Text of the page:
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Maintaining High Professional Standards, morally, ethically and fairly: what doctors need to know right now
  1. Ifat Ataullah1,
  2. Alexandra Livesey2
  1. 1 Retired Medical Practitioner, Writer, UK
  2. 2 Surrey and Borders NHS Foundation Trust, UK
  1. Correspondence to Ifat Ataullah, 48 Palace Road, East Molesey, Surrey KT8 9DW, UK; ifatataullah{at}gmail.com

Abstract

Facing an investigation into performance concerns can be one of the most traumatic events in a doctor’s career, and badly handled investigations can lead to severe distress. Yet there is no systematic way for National Health Service (NHS) Trusts to record the frequency of investigations, and extremely little data on the long-term outcomes of such action for the doctors. The document—Maintaining High Professional Standards in the Modern NHS (a framework for the initial investigation of concerns about doctors and dentists in the NHS)—should protect doctors from facing unfair or mismanaged performance management procedures, which include conduct, capability and health. Equally, it provides NHS Trusts with a framework that must be adhered to when managing performance concerns regarding doctors. Yet, very few doctors have even heard of it or know about the provisions it contains for their protection, and the implementation of the framework appears to be very variable across NHS Trusts. By empowering all doctors with the knowledge of what performance management procedures exist and how best practice should be implemented, we aim to ensure that they are informed participants in any investigation should it occur.

  • Health services administration & management
  • Health policy
  • Medical education & training
  • Medical law
  • Human resource management
  • Protocols & guidelines

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Footnotes

  • Contributors IA is a retired consultant obstetrician and gynaecologist. She has an interest in promoting the complex framework for managing doctors’ performance within the NHS. After retirement, she chose to address the knowledge gap, intent on educating doctors and found that there is nothing practical and accessible written for the doctors in published journals, hence the idea for this article. The investigation and literature search took the form of collating guidance from governmental and NHS agencies, speaking to senior staff at NHS Resolution, i.e., Denise Chaffer: director of Safety and Learning at NHS Resolution, Karen Wadman: lead adviser at Practitioner Performance Advice, experts Professor Narinder Kapur, Professor Aneez Esmail, Roger Kline, feedback from a focus group of junior and senior doctors and medical managers. AL is a highly specialist clinical psychologist with over 14 years of experience working in a variety of settings within the NHS. She is also an experienced and published researcher. She has published on a broad range of topics within clinical psychology, neuropsychology, industrial/organisational psychology and other healthcare areas. Her contribution to the paper was primarily to assist IA with formulating and preparing the original idea for the article into a publishable format. Her expertise in publishing interesting and accessible articles for healthcare professionals was also used.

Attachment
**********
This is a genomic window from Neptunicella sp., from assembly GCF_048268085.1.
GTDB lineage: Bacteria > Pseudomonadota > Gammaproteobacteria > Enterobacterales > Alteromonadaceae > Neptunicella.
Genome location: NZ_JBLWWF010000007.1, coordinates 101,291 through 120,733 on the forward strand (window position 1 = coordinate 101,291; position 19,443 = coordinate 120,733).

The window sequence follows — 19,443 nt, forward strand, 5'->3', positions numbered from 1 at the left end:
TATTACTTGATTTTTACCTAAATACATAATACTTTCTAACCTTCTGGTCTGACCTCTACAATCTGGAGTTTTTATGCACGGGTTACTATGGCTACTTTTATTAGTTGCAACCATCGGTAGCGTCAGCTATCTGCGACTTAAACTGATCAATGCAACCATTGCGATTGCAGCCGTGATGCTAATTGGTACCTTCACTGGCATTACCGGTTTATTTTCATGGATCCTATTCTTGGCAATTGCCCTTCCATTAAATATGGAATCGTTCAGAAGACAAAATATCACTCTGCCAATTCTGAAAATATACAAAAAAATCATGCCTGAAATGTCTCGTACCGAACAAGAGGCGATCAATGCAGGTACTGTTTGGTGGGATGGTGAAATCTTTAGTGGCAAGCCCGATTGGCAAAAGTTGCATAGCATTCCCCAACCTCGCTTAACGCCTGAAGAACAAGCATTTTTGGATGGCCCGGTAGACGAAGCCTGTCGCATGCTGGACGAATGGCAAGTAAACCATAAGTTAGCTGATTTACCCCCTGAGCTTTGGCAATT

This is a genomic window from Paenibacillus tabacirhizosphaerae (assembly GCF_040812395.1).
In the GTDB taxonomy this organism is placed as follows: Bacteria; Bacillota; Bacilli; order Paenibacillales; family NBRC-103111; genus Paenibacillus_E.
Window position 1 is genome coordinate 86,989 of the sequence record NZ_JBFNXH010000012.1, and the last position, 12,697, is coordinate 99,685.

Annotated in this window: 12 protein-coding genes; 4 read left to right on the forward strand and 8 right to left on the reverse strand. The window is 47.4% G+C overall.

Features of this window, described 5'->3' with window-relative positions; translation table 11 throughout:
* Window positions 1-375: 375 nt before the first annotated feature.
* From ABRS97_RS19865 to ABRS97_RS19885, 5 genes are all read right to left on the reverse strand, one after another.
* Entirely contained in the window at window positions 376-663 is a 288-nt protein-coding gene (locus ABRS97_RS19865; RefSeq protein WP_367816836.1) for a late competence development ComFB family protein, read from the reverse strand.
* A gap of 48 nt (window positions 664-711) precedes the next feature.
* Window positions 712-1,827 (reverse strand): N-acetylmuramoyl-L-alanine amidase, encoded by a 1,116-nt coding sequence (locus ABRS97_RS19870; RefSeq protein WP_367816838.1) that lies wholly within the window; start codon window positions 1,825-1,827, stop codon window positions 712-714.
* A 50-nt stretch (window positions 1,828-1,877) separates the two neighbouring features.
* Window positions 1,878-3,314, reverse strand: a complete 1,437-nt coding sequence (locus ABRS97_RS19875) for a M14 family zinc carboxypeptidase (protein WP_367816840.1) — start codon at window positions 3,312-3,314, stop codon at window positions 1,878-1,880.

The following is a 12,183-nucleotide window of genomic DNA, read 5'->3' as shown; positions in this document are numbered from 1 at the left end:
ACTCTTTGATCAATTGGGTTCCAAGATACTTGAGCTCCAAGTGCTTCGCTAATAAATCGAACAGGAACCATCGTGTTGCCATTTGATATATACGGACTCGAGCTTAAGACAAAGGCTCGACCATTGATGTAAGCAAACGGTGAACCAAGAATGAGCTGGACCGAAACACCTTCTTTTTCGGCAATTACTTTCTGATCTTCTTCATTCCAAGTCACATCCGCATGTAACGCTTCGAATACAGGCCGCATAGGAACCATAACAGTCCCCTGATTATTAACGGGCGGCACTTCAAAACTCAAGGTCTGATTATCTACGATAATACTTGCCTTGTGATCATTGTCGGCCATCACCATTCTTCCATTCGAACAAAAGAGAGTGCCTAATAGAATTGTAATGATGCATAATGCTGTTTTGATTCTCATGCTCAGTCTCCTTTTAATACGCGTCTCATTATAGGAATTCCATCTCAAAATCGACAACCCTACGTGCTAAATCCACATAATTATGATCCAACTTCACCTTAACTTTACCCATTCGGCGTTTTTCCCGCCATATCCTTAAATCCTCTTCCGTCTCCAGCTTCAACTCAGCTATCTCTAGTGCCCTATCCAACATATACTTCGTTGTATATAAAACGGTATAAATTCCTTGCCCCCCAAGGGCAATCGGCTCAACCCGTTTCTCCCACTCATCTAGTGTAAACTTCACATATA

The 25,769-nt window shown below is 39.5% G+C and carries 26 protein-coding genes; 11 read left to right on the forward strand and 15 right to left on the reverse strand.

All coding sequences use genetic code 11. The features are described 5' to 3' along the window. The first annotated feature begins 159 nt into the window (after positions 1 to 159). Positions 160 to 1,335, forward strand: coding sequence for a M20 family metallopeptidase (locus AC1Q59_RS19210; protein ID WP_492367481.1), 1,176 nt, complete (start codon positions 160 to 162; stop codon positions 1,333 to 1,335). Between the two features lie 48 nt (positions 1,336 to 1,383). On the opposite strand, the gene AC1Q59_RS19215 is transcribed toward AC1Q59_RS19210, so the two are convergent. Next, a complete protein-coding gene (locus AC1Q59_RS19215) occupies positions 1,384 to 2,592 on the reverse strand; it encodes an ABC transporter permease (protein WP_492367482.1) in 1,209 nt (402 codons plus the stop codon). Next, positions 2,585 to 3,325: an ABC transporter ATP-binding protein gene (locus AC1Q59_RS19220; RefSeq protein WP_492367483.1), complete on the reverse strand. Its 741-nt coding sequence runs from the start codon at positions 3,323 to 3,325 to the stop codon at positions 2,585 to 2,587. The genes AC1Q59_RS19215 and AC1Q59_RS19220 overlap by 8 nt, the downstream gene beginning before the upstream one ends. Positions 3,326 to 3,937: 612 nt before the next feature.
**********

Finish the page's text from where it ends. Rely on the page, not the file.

• Funding For signposting, support, advice see ACAS https://www.acas.org.uk/contact. PPA https://resolution.nhs.uk/services/practitioner-performance-advice/information-for-healthcare-practitioners/. Below is a link and contact details of medical defence organisations, mental health support, financial support services: https://www.aomrc.org.uk/supportfordoctors/#1465858640552-4ee2b70e-5fbe.

  • Competing interests None declared.

  • Patient consent for publication Not required.

  • Provenance and peer review Not commissioned; internally peer reviewed.

  • Supplemental material This content has been supplied by the author(s). It has not been vetted by BMJ Publishing Group Limited (BMJ) and may not have been peer-reviewed. Any opinions or recommendations discussed are solely those of the author(s) and are not endorsed by BMJ. BMJ disclaims all liability and responsibility arising from any reliance placed on the content. Where the content includes any translated material, BMJ does not warrant the accuracy and reliability of the translations (including but not limited to local regulations, clinical guidelines, terminology, drug names and drug dosages), and is not responsible for any error and/or omissions arising from translation and adaptation or otherwise.

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